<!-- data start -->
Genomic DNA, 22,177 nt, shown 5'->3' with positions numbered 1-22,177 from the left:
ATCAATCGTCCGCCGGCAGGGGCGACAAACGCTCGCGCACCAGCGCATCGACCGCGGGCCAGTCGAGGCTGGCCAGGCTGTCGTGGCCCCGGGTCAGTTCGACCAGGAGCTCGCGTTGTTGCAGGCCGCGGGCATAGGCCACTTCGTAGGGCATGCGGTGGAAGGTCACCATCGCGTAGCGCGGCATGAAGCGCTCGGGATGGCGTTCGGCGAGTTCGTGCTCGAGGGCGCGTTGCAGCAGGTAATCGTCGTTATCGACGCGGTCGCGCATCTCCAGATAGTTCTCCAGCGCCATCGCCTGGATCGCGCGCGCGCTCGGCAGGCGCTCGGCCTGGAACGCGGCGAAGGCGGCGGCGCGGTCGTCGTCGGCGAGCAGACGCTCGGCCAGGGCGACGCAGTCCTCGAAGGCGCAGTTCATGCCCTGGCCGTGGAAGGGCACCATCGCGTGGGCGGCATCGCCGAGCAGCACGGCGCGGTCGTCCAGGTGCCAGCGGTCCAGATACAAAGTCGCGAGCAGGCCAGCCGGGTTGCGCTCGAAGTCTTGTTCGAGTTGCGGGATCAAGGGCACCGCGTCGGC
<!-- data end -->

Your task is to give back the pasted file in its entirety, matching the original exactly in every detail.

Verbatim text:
Genomic DNA, 22,177 nt, shown 5'->3' with positions numbered 1-22,177 from the left:
ATCAATCGTCCGCCGGCAGGGGCGACAAACGCTCGCGCACCAGCGCATCGACCGCGGGCCAGTCGAGGCTGGCCAGGCTGTCGTGGCCCCGGGTCAGTTCGACCAGGAGCTCGCGTTGTTGCAGGCCGCGGGCATAGGCCACTTCGTAGGGCATGCGGTGGAAGGTCACCATCGCGTAGCGCGGCATGAAGCGCTCGGGATGGCGTTCGGCGAGTTCGTGCTCGAGGGCGCGTTGCAGCAGGTAATCGTCGTTATCGACGCGGTCGCGCATCTCCAGATAGTTCTCCAGCGCCATCGCCTGGATCGCGCGCGCGCTCGGCAGGCGCTCGGCCTGGAACGCGGCGAAGGCGGCGGCGCGGTCGTCGTCGGCGAGCAGACGCTCGGCCAGGGCGACGCAGTCCTCGAAGGCGCAGTTCATGCCCTGGCCGTGGAAGGGCACCATCGCGTGGGCGGCATCGCCGAGCAGCACGGCGCGGTCGTCCAGGTGCCAGCGGTCCAGATACAAAGTCGCGAGCAGGCCAGCCGGGTTGCGCTCGAAGTCTTGTTCGAGTTGCGGGATCAAGGGCACCGCGTCGGC